},
        "issuer": {
          "publicKey": "03a70a7db886d6222b52c1428ad39e5551c77e52af36bacb665056dc154d7557c7"
        },
        "claim": {
          "type": "@Person",
          "account": []
        }
      },
      "signature": "iUvWDtrb1Uyyhj6c-XygbvEcNsjXDl4ahz7wXMT1bAwo_E8mDL1jJ2DGNFeL411nfv1KDpIAwvNuTi0IpZ7J8Q"
    }
  }
]

You should also be able to check your profile with the CLI:

$ blockstack-cli lookup hello.id.blockstack
{
  "zonefile": "$ORIGIN hello.id.blockstack\n$TTL 3600\n_http._tcp\tIN\tURI\t10\t1\t\"https://S3_BUCKET_NAME.s3.amazonaws.com/199S9kwtxVryPWj5vqzdXcKDi2iUu6eNL2/profile.json\"\n\n",
  "profile": {
    "type": "@Person",
    "account": []
  },
  "profileUrl": "https://S3_BUCKET_NAME.s3.amazonaws.com/199S9kwtxVryPWj5vqzdXcKDi2iUu6eNL2/profile.json"
}

If you made it this far, then congratulations! You have your own Gaia hub, and it stores your profile! You should now be able to go to the Blockstack Explorer and see your profile there as well by typing in your Blockstack ID.

Step 3: Authenticate to Applications with your Blockstack ID

Now that you have your Gaia hub set up and can successfully store and read your Blockstack ID’s profile to it, you can proceed to use it to sign into applications. To do so, you would use the CLI’s authenticator command with your backup phrase:

$ blockstack-cli authenticator "https://YOUR_GAIA_HUB" "$BACKUP_PHRASE" 

This launches a minimalist blockstack: protocol handler on port 8888, just like the Browser. You will need to stop your Browser before running the above command.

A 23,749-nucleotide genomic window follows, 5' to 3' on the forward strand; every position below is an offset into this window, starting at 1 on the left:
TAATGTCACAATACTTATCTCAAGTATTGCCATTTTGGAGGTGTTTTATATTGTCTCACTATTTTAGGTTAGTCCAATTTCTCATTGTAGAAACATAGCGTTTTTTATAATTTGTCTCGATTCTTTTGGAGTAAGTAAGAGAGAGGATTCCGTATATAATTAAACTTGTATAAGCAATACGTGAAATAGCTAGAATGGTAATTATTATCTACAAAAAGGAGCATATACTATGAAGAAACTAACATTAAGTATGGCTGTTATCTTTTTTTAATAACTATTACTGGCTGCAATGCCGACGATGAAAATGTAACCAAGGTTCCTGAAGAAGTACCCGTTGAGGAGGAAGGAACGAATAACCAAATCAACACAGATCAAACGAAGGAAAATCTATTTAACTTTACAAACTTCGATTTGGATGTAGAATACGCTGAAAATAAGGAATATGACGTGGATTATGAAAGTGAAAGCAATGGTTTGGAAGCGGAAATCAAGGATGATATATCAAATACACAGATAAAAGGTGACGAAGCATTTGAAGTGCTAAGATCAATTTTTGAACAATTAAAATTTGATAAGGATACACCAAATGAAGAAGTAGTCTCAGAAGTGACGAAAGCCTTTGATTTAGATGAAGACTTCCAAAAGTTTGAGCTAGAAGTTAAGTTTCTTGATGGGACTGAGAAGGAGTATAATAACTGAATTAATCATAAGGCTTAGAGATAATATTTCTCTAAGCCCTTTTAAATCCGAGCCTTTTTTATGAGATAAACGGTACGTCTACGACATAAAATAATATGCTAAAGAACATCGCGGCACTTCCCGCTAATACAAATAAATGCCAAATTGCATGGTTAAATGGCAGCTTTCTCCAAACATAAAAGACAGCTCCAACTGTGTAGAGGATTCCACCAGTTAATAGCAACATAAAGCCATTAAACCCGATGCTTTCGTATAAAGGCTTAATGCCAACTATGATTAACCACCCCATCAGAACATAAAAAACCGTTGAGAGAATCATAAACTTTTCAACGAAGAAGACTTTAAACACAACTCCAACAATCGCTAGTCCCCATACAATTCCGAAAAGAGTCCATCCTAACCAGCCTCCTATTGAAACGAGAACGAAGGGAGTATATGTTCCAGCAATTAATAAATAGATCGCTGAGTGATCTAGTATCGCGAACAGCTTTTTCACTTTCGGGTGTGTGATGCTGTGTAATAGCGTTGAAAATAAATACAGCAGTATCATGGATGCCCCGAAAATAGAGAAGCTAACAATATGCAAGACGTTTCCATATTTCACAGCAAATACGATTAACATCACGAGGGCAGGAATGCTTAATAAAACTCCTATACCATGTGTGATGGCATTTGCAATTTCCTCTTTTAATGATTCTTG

Now, when you click “Log in with Blockstack” in a Blockstack app, you’ll be redirected to a minimalistic web page from the CLI that will prompt you to sign in. When you sign in, your profile will be updated and saved to your Gaia hub with the new app-specific bucket URL, and your writes will be sent to your Gaia hub instead of https://hub.blockstack.org.

Using an Existing Blockstack ID with a New Gaia Hub

If you already registered a Blockstack ID with the Browser, you can still use it with your own Gaia hub. Your profile would continue to be stored on https://hub.blockstack.org, but your app-specific data would be stored on your Gaia hub.

WARNINGS

  • In case the CLI screws up somehow (recall that it is not yet stable), you should make a backup of your profile first. You can do this by directly downloading your profile.json file from the URL in your zone file (obtained through the lookup command)
  • Your profile will continue to be stored on https://hub.blockstack.org. If this is a problem, you can use the update command in the CLI to make your Blockstack ID point to your Gaia hub instead. More on that later.